The Clean Development Mechanism (CDM) can sometimes be applied to ridiculous extremes. We take for example the marketing of gas flare stopping projects as CDM projects. Through such projects, oil corporations and the Nigerian government hope to claim carbon credits for helping fight climate change. The reality is that gas flaring has been an illegal activity in Nigeria since 1984 when the Nigeria law on Gas Reinjection came into effect. Any reduction or stoppage of flaring is simply a reduction or halting of a criminal activity and brings on no additionality, as the CDM process requires. Any compensation for such an activity flies in the face of reason. Gas flares are the most cynical manifestations of corporate insolence in the face of climate change and environmental health. The flares release greenhouse gases such as carbon dioxide, methane and nitrous and sulphur oxides. Apart from these, the flares release other harmful substances that greatly affect human health.[4]

Environmental Rights Action (ERA), after reviewing the projects for which the oil companies seek carbon credits, concluded that the CDM projects being pursued by the oil companies would only create perverse incentives for the continuation of the obnoxious act of gas flaring. The group noted that in its 2010 Sustainability Report, Shell recorded a 30 per cent increase in gas flaring from their operations in Nigeria compared to their figures in 2009. This happened despite Shell’s gas gathering projects and a CDM project at Afam that they commissioned in 2009.

Furthermore, the projects create the need for new oil wells to be exploited to supply gas to the CDM facilities. ERA noted that all of the registered CDM projects have at least a 10 to 21 year contractual tenure in the first instance to either supply gas or generate electricity. The implication is that these CDM projects constrain the ability of government to make laws or implement laws made for the good governance of the country within this contractual period.

ERA’s analysts also see the CDM projects as allowing the Nigerian government and its policy makers to “honestly believe” or to hide behind the illusion that carbon emission can continue since the same amount of pollution can be offset by fossil fuel projects such as those at Afam, Kwale, Oben and Ovade CDM project, or via a carbon sink that would absorb the pollution in future, or as long as they could get some more foreign exchange from them.

Beginning from the market mechanism known as the Clean Development Mechanism (CDM) we are now seeing offspring such as the Reducing Emissions from Deforestation and Forest Degradation (REDD). A number of other mechanisms fall in between, dealing with one carbon off setting mechanism or the other. These market mechanisms provide the basis for private sector investment in projects that appear to have positive possibility of tackling climate change.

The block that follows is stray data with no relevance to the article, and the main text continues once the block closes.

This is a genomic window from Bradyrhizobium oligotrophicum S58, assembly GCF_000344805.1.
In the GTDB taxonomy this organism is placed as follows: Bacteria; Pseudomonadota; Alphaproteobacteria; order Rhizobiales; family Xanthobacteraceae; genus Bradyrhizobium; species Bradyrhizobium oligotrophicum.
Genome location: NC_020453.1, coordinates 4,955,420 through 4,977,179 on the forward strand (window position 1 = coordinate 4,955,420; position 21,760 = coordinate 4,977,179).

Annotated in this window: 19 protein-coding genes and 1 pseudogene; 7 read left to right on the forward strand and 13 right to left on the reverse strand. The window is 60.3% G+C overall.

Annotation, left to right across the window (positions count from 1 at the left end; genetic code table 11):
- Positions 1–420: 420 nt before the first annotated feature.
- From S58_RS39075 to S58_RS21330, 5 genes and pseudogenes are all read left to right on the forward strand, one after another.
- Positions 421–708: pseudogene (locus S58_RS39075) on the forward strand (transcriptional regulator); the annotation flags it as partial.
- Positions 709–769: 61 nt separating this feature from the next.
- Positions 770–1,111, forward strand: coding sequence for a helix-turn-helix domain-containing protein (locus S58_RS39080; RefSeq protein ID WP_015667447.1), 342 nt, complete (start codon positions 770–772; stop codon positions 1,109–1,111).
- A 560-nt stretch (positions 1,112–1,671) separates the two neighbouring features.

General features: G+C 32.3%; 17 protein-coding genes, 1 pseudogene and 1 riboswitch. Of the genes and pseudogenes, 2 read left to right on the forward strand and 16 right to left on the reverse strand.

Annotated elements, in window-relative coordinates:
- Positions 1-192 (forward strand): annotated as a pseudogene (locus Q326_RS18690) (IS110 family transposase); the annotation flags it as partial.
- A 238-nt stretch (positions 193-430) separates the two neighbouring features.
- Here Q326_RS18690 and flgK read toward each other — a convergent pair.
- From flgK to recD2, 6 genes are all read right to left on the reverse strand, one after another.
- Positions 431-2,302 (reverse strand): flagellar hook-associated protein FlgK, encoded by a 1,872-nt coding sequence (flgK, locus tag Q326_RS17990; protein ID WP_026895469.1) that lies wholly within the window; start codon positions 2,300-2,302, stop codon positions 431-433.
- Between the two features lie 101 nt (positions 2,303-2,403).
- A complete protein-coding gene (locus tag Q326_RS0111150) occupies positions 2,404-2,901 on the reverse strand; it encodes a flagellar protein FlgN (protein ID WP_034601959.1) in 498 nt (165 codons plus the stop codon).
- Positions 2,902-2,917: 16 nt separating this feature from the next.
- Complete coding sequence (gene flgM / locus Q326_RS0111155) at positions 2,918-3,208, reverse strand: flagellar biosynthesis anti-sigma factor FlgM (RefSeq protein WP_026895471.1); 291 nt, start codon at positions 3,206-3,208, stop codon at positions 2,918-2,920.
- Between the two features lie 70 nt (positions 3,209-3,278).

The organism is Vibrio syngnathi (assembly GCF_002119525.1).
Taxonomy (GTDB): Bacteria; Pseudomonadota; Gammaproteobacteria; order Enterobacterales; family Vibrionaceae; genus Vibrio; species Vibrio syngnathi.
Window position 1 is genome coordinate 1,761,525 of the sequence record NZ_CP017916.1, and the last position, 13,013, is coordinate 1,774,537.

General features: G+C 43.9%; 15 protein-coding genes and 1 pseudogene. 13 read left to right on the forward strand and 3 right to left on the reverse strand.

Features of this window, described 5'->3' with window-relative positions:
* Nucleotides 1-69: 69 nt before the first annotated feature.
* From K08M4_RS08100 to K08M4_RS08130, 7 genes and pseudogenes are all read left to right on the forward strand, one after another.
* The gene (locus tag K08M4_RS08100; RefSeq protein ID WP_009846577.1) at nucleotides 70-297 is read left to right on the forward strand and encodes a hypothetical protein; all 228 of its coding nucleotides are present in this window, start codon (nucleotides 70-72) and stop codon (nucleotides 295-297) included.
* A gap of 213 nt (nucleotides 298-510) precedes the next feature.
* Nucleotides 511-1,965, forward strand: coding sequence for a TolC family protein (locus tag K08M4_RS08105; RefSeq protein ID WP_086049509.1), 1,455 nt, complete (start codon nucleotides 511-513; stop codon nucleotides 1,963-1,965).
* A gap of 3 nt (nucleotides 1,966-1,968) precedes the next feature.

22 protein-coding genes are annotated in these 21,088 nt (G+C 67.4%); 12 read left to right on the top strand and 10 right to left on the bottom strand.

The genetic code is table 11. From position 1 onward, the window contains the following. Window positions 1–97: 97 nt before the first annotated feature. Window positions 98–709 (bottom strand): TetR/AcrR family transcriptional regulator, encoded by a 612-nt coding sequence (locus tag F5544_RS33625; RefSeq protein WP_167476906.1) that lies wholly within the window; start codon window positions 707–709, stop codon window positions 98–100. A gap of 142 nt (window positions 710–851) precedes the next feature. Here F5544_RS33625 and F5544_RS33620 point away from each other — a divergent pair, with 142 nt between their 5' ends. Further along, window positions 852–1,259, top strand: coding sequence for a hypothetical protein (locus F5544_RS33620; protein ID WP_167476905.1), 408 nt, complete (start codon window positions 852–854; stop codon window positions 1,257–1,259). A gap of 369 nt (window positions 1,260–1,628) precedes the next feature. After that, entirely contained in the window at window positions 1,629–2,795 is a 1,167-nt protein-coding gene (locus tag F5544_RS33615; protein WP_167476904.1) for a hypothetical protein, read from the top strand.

The European Union pushed through an empty Green Climate Fund with no money to help countries least responsible for climate change adapt and pursue low-carbon development. The package, however, ensures the possibility that multinational corporations and international financial actors would be able to access any funds that might eventually materialise.

Agrofuels and landgrabs

The phenomenon of land grabbing has risen most as a result of the wrong approach to tackling global warming. While climate change has induced food deficits on account of unusual weather events, the thinking that agrofuels can replace fossil fuels has driven investors to grab lands in the tropics for the cultivation of fuel crops such as sugar cane, jatropha and the like. Up to 200 million hectares of land have been grabbed in this way globally.

It is clear that this phenomenon will not help but worsen the food crisis, land conflicts, the displacement of labour and the poor.

Land grabs create strife and also weaken capacities to mitigate or adapt to the impacts of climate change. Consider cases where top political leaders are directly involved in land allocations or act as middlemen in such transactions. An example is the land crisis that has dogged Uganda. In 2007 there was a massive crisis over plans to convert Mambira forest into a sugarcane plantation. Mid 2012 another land crisis and mass evictions rocked the country with the government threatening to deregister Oxfam and the ULA. Reports have it that Oxfam has had brushes with the government when they insisted that programmes should support the way of life of the people rather than pushing them into patterns that they are ill-equipped to deal with.

Templates for action

Official negotiations have locked in action until possibly 2020. By that time the world may already be in the throes of runaway climate change. Hope is not lost, however. Long before the Arab Spring and the Occupy movement (manifested in many parts of the world and still going on at the time of publication of this book) showed that the regaining of peoples sovereignty over political structures is possible, there was an epochal World People’s Conference on Climate Change in Cochabamba, Bolivia, in April 2010.